Former state police officer writes of cross-border terrorism
“Southbound Terror: A Marc LaRose Mystery,” by R. George Clark
Most of “Southbound Terror” takes place in northern New York and Quebec. But it begins in Salem, Oregon. There a local farmer harvests a crop originating in China: “The seed, originally from the plant ricinus communis, or Castor Bean Plant, had been carefully hybridized in a secluded laboratory to enrich the plant’s triglycerides, specifically to boost its ricin levels to over triple its natural output.” It is also the seed of the story.
The next scene is Elizabethtown, where private detective Marc LaRose is gathering information on a fraudulent workers’ compensation claim. LaRose is doing typical pedestrian private eye work, and soon he embarks on another seemingly routine job — a Plattsburgh wife’s concern that her husband has not returned from a Quebec business meeting.
The missing husband is Hugo Karlsson, an engineer working for Barbeau Transport, a Quebec company with an assembly plant in Plattsburgh. Barbeau corporation, of course, sounds a lot like a real North Country business, and there are many local references – restaurants, michigans, Fort Montgomery in Rouses Point, e.g. – throughout the book.
The references come from an author who knows the area. R. George Clark uses his experience in the New York State Police, and Customs and Border Protection to tell this action story.
LaRose’s search for the missing husband takes him across the border, where he partners with Detective Sylvie Champagne of the Brossard Police Department. Their search takes them to Nuns Island, where they find Karlsson’s abandoned car, to a Montreal strip club run by a motorcycle gang, and to a shootout in Rouses Point.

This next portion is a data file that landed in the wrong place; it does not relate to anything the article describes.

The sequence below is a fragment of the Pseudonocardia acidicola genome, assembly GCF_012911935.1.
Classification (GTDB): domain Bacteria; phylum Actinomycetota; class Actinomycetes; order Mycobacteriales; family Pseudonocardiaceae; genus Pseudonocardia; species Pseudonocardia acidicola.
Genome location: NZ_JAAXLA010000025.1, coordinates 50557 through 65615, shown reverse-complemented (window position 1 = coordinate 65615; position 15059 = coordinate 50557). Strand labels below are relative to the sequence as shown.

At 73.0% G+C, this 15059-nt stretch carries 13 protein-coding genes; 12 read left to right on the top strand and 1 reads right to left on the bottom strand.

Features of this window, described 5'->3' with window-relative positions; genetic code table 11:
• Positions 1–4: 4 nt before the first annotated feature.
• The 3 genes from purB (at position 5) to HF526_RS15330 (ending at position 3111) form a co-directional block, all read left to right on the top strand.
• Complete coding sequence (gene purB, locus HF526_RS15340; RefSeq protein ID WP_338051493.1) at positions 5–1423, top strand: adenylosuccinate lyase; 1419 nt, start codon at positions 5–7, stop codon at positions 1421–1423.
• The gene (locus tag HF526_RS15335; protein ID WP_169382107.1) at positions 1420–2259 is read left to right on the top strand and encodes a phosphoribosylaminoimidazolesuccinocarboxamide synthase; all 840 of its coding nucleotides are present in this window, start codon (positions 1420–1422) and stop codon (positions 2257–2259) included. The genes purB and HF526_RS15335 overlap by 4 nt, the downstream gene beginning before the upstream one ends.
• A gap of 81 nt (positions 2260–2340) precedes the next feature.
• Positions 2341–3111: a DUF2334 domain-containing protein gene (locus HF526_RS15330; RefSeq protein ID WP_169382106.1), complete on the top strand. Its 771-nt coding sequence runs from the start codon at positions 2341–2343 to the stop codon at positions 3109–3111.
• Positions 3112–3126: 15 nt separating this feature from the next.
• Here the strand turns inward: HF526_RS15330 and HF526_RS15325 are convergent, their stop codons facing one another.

Finally, they find themselves imprisoned on the Barbeau Corporation’s newest train – the “Laser,” designed to significantly shrink the Amtrak time between Montreal and New York City. (Unfortunately, reliable and fast railroad service remains fictional north of Albany.) The Laser, on its ceremonial inaugural run heading south from Montreal, is also carrying terrorist destruction, the ricin from Oregon, intended for Saratoga.
Do LaRose, Champagne, and Karlsson escape? Is Saratoga spared? I will only say that the villains make the mistake fictional villains always do: keep the private eye alive too long and tell him too much.
Clark covers a lot of ground in this novel, and there are a number of threads that are left hanging. Perhaps they will be tied up in future novels, but the ex-wife who is a Plattsburgh florist; the daughter who is in college; the process-server who shares an office with LaRose; the future of LaRose’s relationship with Detective Champagne from Brossard; the farmer in Oregon – these plot lines deserve more development.
Nevertheless, Mr. Clark has written a page-turner that has both local connections and international terror.